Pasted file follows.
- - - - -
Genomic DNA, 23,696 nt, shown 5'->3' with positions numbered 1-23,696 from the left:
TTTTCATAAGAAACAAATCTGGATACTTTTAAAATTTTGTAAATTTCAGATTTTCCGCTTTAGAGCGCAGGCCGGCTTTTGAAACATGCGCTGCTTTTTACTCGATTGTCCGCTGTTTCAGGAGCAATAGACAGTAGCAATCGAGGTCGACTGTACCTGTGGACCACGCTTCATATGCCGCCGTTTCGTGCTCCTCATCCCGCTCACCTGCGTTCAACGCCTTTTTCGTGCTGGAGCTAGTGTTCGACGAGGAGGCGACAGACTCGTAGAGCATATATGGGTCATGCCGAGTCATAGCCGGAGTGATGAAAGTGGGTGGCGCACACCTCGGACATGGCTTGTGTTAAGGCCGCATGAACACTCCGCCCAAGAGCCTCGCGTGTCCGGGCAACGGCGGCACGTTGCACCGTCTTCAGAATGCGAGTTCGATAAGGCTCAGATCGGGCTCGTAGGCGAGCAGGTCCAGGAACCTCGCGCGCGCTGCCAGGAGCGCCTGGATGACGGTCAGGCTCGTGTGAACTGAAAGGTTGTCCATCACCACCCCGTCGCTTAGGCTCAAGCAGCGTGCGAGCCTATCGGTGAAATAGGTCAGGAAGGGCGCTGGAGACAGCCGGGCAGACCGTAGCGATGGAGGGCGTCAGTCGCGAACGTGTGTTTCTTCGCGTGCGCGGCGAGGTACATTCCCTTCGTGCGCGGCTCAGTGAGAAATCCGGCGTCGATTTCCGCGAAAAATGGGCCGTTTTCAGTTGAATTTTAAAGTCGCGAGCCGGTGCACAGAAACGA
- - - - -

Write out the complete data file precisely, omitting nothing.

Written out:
Genomic DNA, 23,696 nt, shown 5'->3' with positions numbered 1-23,696 from the left:
TTTTCATAAGAAACAAATCTGGATACTTTTAAAATTTTGTAAATTTCAGATTTTCCGCTTTAGAGCGCAGGCCGGCTTTTGAAACATGCGCTGCTTTTTACTCGATTGTCCGCTGTTTCAGGAGCAATAGACAGTAGCAATCGAGGTCGACTGTACCTGTGGACCACGCTTCATATGCCGCCGTTTCGTGCTCCTCATCCCGCTCACCTGCGTTCAACGCCTTTTTCGTGCTGGAGCTAGTGTTCGACGAGGAGGCGACAGACTCGTAGAGCATATATGGGTCATGCCGAGTCATAGCCGGAGTGATGAAAGTGGGTGGCGCACACCTCGGACATGGCTTGTGTTAAGGCCGCATGAACACTCCGCCCAAGAGCCTCGCGTGTCCGGGCAACGGCGGCACGTTGCACCGTCTTCAGAATGCGAGTTCGATAAGGCTCAGATCGGGCTCGTAGGCGAGCAGGTCCAGGAACCTCGCGCGCGCTGCCAGGAGCGCCTGGATGACGGTCAGGCTCGTGTGAACTGAAAGGTTGTCCATCACCACCCCGTCGCTTAGGCTCAAGCAGCGTGCGAGCCTATCGGTGAAATAGGTCAGGAAGGGCGCTGGAGACAGCCGGGCAGACCGTAGCGATGGAGGGCGTCAGTCGCGAACGTGTGTTTCTTCGCGTGCGCGGCGAGGTACATTCCCTTCGTGCGCGGCTCAGTGAGAAATCCGGCGTCGATTTCCGCGAAAAATGGGCCGTTTTCAGTTGAATTTTAAAGTCGCGAGCCGGTGCACAGAAACGA